Collaboration

Standard

I’ve spent a good part of the last two days in meetings with the 6th grade team from my new middle school. Yesterday, we worked with all of the 6th grade humanities teachers in the district (there were surprisingly fewer than I had anticipated). In that meeting, I felt like the very inexperienced teacher that I am. I was certainly in over my head, but tried to contribute where I could. I ended up being the scribe on the white board for their brainstorming session, which worked well for me. I was able to be involved but not say something stupid where I otherwise might have. Well, that’s not entirely true. I made a suggestion in regards to the social studies curriculum, and they all looked at me as if I was speaking out of turn. I suppose that will teach me not to speak up until I have a little more time under my belt.

That meeting was not all bad, though. In fact, it was actually really good. It was a great opportunity to see what a collaborative team does in action. It is a new idea to me to see a district-wide collaborative team, however. I’m already having an interesting time learning what a school-wide collaborative team looks like, and it’s certainly a new concept for me to see what a district wide one does. I think it’s really a great thing that the district language arts teachers are working to teach a curriculum that is mostly on par with all of their colleagues. I’m not sure if that is something that is mandated, or if it’s something they do of their own volition, but they all seem to work well together without a lot of disagreement.

Then today, I had a meeting with the 6th grade language arts/social studies team for the school. It was a completely different dynamic! First off, I felt more comfortable right off, but I think that had a lot to do with the fact that they are actively trying to include me. The other thing that made the meeting different was the amount of gossip that occurred. As a new teacher, I have been warned extensively about gossip, and have been strongly cautioned to avoid it. I knew it was an inevitability, I just didn’t think I would have to be so aware of it even before the school year starts. I chose to listen without response while they were talking about their cohorts from other schools, filing away the things being said. I did notice some of the teachers (there are 4 in the school besides myself) were more opinionated regarding their colleagues than others.

(I want to state that I don’t want to speak badly about these people I have yet to really know and understand, I am making observations here. I have tried to remain as neutral in this situation as possible.)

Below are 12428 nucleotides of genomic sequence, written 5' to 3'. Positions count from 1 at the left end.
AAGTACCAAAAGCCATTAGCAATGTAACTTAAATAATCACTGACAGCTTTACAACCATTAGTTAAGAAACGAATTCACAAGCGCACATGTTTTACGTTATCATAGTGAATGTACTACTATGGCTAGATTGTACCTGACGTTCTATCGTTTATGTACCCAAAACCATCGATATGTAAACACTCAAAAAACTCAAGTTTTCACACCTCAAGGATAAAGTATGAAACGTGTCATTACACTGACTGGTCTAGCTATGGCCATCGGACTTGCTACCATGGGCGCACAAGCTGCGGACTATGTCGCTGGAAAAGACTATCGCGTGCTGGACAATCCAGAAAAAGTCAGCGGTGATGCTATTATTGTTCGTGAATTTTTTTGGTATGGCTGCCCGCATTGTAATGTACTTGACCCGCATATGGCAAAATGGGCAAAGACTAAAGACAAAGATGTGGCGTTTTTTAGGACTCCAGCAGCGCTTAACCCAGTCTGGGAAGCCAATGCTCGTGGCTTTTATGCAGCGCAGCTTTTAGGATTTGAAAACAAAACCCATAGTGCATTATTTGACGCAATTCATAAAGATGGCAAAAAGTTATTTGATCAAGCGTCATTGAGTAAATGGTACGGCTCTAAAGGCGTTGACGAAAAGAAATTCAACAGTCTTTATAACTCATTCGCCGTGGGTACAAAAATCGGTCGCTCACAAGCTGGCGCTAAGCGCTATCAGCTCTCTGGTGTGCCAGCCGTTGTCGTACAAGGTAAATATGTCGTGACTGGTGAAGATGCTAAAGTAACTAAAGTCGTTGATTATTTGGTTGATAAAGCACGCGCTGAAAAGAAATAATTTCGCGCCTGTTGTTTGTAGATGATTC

As humans we seem to be naturally predisposed to observing and commenting on others. Gossip is one of those fascinating parts of social psychology that I don’t really understand. I do know that I don’t want to be a part of “office intrigue.” Having been in several careers before coming to teaching, I have had the opportunity to make and learn from pitfalls that I might not otherwise see. I think not falling into a pattern of gossip could certainly be one of those. It’s difficult to do! It’s a very natural thing to jump in and become a part of whatever people around you are discussing. I’m making it my mission, however, to refuse to become part of the politics that come with being in a job. I think that until now I didn’t really put it together that teaching would be like other jobs in some ways. Maybe that was an obvious leap, but I’ve been so caught up in the theories and culture of becoming a teacher that I never thought about it.

Anyway, back to the meeting. We discussed the way the first semester would go and I got a better look at what teaching in a 6th grade language arts class looks like at this school. I feel better after leaving the meeting about what I’m getting into. I like knowing what is to come, and I appreciate having some semblance of an idea about what I will be teaching come Spring. I’m still anxious about so many more aspects, but at least there is one thing of which I can be a bit more sure.

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One response »

  1. Kudos to you! You get it! You’ve already learned lessons that some never learn. That will serve you well. Your refusal to get involved in gossip and office politics will earn you nothing but respect from the people who matter.

    I’m guessing another reason you feel comfortable with your building team is that they’ve already discovered that you have something to offer–something worth digging for.

    Have a great beginning to the school year. I’m anxious to hear how it goes.

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